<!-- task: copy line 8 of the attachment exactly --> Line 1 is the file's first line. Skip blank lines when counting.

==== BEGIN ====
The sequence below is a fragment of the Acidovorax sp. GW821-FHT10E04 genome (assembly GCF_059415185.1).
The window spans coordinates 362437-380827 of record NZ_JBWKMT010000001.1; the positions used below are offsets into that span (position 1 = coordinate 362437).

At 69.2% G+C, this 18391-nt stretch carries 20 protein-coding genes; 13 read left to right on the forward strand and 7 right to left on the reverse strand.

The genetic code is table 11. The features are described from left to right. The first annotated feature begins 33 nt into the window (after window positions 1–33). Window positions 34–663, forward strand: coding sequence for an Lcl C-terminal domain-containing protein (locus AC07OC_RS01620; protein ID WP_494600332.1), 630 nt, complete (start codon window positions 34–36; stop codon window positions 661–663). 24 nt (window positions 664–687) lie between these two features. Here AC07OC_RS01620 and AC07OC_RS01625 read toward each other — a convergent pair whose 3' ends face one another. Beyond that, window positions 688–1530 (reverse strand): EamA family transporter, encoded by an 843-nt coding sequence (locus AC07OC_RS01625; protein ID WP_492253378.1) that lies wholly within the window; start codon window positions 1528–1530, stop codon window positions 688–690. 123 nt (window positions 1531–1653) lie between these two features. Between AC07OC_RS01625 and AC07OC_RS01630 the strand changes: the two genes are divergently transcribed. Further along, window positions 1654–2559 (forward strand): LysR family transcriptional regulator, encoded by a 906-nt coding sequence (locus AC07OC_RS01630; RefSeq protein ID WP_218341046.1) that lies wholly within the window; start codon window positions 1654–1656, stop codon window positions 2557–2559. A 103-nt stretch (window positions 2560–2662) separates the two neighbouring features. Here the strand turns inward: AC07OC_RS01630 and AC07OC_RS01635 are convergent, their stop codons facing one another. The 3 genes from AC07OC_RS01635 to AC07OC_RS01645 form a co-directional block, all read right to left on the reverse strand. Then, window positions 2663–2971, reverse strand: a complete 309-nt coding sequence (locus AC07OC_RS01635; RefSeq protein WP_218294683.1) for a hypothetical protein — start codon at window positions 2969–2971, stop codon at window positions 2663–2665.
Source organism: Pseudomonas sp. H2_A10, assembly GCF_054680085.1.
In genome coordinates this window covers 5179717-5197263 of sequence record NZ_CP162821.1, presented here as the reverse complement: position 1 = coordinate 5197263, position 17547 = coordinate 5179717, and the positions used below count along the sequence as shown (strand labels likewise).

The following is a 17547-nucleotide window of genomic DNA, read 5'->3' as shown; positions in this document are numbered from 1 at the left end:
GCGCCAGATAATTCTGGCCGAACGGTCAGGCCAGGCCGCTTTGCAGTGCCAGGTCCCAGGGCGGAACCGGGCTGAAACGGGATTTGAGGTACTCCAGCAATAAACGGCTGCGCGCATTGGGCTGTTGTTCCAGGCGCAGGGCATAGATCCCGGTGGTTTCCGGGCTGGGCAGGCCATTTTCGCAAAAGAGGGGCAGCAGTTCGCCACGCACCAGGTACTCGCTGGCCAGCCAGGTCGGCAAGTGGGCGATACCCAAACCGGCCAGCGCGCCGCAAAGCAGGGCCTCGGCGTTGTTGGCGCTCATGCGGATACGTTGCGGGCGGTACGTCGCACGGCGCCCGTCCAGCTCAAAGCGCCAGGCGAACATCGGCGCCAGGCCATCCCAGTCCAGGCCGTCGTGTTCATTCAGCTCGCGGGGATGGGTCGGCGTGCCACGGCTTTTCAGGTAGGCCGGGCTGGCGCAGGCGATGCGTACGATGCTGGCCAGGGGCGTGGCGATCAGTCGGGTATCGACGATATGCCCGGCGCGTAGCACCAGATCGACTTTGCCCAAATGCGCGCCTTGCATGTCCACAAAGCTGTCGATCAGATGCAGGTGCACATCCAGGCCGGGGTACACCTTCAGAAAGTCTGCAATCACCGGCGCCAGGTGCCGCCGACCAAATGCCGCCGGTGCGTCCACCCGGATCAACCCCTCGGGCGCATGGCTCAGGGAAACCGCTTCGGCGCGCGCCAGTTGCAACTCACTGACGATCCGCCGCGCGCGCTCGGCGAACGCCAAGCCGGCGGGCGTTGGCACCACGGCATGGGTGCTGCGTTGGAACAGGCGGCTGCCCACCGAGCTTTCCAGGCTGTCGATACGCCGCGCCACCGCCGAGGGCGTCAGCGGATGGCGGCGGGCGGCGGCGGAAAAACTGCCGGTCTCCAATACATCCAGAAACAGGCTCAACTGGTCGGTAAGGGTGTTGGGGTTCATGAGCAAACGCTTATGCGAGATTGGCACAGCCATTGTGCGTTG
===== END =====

GCGCCAGATAATTCTGGCCGAACGGTCAGGCCAGGCCGCTTTGCAGTGCCAGGTCCCAGGGCGGAACCGGGCTGAAACGGGATTTGAGGTACTCCAGCAATAAACGGCTGCGCGCATTGGGCTGTTGTTCCAGGCGCAGGGCATAGATCCCGGTGGTTTCCGGGCTGGGCAGGCCATTTTCGCAAAAGAGGGGCAGCAGTTCGCCACGCACCAGGTACTCGCTGGCCAGCCAGGTCGGCAAGTGGGCGATACCCAAACCGGCCAGCGCGCCGCAAAGCAGGGCCTCGGCGTTGTTGGCGCTCATGCGGATACGTTGCGGGCGGTACGTCGCACGGCGCCCGTCCAGCTCAAAGCGCCAGGCGAACATCGGCGCCAGGCCATCCCAGTCCAGGCCGTCGTGTTCATTCAGCTCGCGGGGATGGGTCGGCGTGCCACGGCTTTTCAGGTAGGCCGGGCTGGCGCAGGCGATGCGTACGATGCTGGCCAGGGGCGTGGCGATCAGTCGGGTATCGACGATATGCCCGGCGCGTAGCACCAGATCGACTTTGCCCAAATGCGCGCCTTGCATGTCCACAAAGCTGTCGATCAGATGCAGGTGCACATCCAGGCCGGGGTACACCTTCAGAAAGTCTGCAATCACCGGCGCCAGGTGCCGCCGACCAAATGCCGCCGGTGCGTCCACCCGGATCAACCCCTCGGGCGCATGGCTCAGGGAAACCGCTTCGGCGCGCGCCAGTTGCAACTCACTGACGATCCGCCGCGCGCGCTCGGCGAACGCCAAGCCGGCGGGCGTTGGCACCACGGCATGGGTGCTGCGTTGGAACAGGCGGCTGCCCACCGAGCTTTCCAGGCTGTCGATACGCCGCGCCACCGCCGAGGGCGTCAGCGGATGGCGGCGGGCGGCGGCGGAAAAACTGCCGGTCTCCAATACATCCAGAAACAGGCTCAACTGGTCGGTAAGGGTGTTGGGGTTCATGAGCAAACGCTTATGCGAGATTGGCACAGCCATTGTGCGTTG